We’ve all been there. And many of us still are. No matter how many times we swore (to ourselves and everyone around us) that our kids will be different, that our kids will eat everything, the inevitable happened. We raised picky eaters. Gone are the fantasies of eating family meals of chicken salad and thai curry. Now we get excited if they eat a bite of broccoli alongside a cheesy bowl of macaroni. Chicken nuggets are their own food group, along with buttered pasta and fish.
- Follow the French
The French believe it is as important to teach your child to eat as it is to teach them to read. French mothers introduce an incredibly diverse range of food to their infants and French children learn to eat a broad range of healthy foods before the inevitable ‘picky eater’ phase.
- Get Creative
Let them sprinkle something on top like sesame seeds or even change how they’re eating by offering chopsticks.
- Stick with Small Portions
Children have small stomachs, and may feel overwhelmed by large portions on a plate. Keep portions small, especially when it comes to introducing new foods. If they like it, they’ll ask for more, which also gives children a feeling of control.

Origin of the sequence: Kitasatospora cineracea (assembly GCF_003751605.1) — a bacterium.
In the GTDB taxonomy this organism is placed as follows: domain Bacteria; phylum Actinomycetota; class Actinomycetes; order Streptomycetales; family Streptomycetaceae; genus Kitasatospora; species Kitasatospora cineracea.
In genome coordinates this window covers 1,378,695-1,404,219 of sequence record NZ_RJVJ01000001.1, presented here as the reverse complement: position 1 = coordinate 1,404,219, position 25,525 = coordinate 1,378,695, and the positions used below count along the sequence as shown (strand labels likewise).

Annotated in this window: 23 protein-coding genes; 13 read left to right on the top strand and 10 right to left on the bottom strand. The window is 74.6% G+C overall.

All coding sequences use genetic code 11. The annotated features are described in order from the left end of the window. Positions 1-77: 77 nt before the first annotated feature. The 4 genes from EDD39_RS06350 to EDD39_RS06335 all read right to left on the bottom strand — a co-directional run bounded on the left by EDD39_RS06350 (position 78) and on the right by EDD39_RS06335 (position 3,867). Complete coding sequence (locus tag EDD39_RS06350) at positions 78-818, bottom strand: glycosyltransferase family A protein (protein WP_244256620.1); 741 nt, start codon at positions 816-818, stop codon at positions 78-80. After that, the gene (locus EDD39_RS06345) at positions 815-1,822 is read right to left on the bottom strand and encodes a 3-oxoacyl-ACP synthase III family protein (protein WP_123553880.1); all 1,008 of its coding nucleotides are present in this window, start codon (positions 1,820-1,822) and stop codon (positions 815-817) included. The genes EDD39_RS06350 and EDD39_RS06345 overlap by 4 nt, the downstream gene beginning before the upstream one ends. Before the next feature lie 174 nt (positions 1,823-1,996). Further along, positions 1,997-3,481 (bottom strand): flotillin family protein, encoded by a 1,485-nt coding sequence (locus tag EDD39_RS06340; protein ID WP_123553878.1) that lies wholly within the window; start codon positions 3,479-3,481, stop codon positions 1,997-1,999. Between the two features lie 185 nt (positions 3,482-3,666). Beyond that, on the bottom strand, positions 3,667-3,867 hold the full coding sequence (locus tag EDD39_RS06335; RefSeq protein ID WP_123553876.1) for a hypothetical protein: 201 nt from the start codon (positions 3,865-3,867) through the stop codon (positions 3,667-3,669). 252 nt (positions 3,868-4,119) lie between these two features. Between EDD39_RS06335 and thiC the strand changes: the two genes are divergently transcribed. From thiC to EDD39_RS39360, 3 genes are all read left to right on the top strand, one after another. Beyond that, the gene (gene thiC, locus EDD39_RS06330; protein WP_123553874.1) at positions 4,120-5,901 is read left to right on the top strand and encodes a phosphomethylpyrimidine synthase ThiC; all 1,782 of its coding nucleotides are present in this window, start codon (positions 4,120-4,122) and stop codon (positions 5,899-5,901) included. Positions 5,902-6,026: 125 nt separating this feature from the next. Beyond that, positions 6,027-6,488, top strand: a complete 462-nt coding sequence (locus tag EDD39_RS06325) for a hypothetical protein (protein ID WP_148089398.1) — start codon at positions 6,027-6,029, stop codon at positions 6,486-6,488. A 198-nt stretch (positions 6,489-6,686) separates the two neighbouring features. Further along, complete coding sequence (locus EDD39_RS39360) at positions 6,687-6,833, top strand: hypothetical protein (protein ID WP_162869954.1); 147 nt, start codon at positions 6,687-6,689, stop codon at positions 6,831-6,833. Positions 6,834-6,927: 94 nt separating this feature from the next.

- Eat with Others
A little positive peer pressure goes a long way. At home and at childcare, children encourage each other to taste new things. The more kids see others eating a variety of foods the more apt they are to trying them.
- Grow Your Own
Want kids to eat veggies? Start an edible garden. Green beans straight off the vine in the morning on the way to school. Kids feel so empowered knowing they’re helping to grow food and it’s gratifying when they get to eat it.
- Meet the Beet
When a child says ‘I don’t like that food’, they often mean ‘I don’t know it’. To take the mystery out of a new food, let your child get to know it a little better. Show your child a raw beet and then let them touch it and smell it. Cut it open, and let them look at the intense color.
- Forgo the Kids’ Menu
Next time you’re out to eat, resist the temptation to order off the kids’ menu, which are generally an abyss of reheated frozen foods. Ask if you could order a regular item as a half portion for kids. Many restaurants are happy to do this.
- Keep Snacks to a Minimum and Keep them Nutritious
If your child is munching all day long, it’s no wonder they aren’t hungry come mealtime. Plus, they always know something crunchier, sweeter and more exciting is just a few hours away. To bring your child back to the table, limit snacks to one or two times a day. Offer kids raw veggies, fruit, rice cakes, cheese or nuts to give them energy after school or before dinner.
- Resist the Bribery Temptation
Sure, it will get you through the meal, but bribing your kids to eat x in order to get y will only cause problems down the road. Food is not a bribe, a reward, a punishment, a distraction, or a substitute for discipline.
Perhaps the hardest tip of them all, the best thing you can do when dealing with a picky eater is to relax and be calm. The goal is not to control what children eat, but to teach them how to eat well.
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